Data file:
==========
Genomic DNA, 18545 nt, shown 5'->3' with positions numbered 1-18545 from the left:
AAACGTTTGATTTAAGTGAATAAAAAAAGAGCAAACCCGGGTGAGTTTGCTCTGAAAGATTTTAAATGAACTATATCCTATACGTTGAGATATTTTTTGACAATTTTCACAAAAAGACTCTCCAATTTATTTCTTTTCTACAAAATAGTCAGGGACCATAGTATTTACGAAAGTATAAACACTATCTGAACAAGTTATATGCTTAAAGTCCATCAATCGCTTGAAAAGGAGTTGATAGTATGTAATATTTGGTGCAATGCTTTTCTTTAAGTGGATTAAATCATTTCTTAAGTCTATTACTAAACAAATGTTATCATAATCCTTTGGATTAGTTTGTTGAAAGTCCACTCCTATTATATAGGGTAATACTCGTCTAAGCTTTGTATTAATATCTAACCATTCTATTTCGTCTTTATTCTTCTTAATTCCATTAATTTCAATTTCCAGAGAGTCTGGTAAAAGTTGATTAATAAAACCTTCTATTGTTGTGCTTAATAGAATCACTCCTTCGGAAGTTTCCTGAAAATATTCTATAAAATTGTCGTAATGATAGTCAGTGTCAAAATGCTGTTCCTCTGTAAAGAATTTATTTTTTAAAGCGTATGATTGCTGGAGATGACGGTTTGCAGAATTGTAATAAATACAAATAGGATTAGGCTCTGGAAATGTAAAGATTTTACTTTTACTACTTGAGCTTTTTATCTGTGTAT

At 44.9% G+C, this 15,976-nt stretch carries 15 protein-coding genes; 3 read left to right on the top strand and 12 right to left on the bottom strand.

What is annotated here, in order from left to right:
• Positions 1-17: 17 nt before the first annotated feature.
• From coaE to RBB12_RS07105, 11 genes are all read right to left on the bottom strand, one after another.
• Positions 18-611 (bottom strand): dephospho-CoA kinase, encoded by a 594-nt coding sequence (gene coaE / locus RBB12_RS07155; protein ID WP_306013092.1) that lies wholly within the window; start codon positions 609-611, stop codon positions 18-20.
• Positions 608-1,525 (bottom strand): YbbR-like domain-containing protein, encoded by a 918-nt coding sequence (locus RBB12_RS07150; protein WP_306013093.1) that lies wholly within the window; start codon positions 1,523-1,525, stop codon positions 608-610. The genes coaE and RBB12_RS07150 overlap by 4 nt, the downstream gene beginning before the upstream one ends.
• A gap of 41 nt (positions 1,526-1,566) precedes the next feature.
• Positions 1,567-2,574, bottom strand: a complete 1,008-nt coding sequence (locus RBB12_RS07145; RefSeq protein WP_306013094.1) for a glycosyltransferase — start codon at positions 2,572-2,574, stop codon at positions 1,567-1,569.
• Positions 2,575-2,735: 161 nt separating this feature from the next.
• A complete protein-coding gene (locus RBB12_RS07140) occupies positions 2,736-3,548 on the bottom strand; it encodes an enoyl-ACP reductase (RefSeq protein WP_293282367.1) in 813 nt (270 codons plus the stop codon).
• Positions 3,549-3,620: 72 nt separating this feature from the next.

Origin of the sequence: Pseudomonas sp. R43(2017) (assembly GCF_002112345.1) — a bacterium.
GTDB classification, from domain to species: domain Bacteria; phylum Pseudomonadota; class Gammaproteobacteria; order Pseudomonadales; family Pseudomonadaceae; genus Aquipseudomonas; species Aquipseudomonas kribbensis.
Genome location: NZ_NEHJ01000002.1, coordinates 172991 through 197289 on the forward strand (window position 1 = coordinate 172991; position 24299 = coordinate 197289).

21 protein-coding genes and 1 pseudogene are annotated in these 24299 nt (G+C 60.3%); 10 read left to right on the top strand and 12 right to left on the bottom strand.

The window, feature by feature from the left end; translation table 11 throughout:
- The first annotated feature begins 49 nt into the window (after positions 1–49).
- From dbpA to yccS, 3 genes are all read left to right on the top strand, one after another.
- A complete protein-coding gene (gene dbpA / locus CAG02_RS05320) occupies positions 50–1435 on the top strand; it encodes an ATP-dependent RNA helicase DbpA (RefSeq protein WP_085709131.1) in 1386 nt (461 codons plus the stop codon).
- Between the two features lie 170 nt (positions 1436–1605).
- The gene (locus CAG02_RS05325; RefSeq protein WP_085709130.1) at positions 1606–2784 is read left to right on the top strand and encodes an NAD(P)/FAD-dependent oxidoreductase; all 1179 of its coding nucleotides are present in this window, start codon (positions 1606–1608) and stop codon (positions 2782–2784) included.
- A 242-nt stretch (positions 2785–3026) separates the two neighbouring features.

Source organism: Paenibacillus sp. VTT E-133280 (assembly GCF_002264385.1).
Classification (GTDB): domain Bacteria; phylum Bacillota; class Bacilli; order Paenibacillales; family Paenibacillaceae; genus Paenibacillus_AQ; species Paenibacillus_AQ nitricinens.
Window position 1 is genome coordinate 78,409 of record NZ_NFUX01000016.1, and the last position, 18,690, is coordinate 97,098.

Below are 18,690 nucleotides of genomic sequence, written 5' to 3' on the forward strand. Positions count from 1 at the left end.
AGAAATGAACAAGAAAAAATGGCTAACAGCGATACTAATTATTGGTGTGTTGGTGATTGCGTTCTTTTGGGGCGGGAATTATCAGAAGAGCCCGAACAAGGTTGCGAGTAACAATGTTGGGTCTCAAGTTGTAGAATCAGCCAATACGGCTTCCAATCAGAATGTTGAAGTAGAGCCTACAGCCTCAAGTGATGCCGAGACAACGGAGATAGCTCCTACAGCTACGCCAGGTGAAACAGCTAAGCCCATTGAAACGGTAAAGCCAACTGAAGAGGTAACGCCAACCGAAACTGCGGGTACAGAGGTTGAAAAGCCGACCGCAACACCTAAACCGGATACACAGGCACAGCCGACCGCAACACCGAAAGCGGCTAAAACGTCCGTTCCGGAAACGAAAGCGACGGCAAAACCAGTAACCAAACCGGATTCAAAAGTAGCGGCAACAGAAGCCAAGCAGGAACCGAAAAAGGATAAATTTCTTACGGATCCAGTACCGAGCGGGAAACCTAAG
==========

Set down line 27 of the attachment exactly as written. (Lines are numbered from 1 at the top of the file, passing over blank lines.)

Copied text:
Window position 1 is genome coordinate 78,409 of record NZ_NFUX01000016.1, and the last position, 18,690, is coordinate 97,098.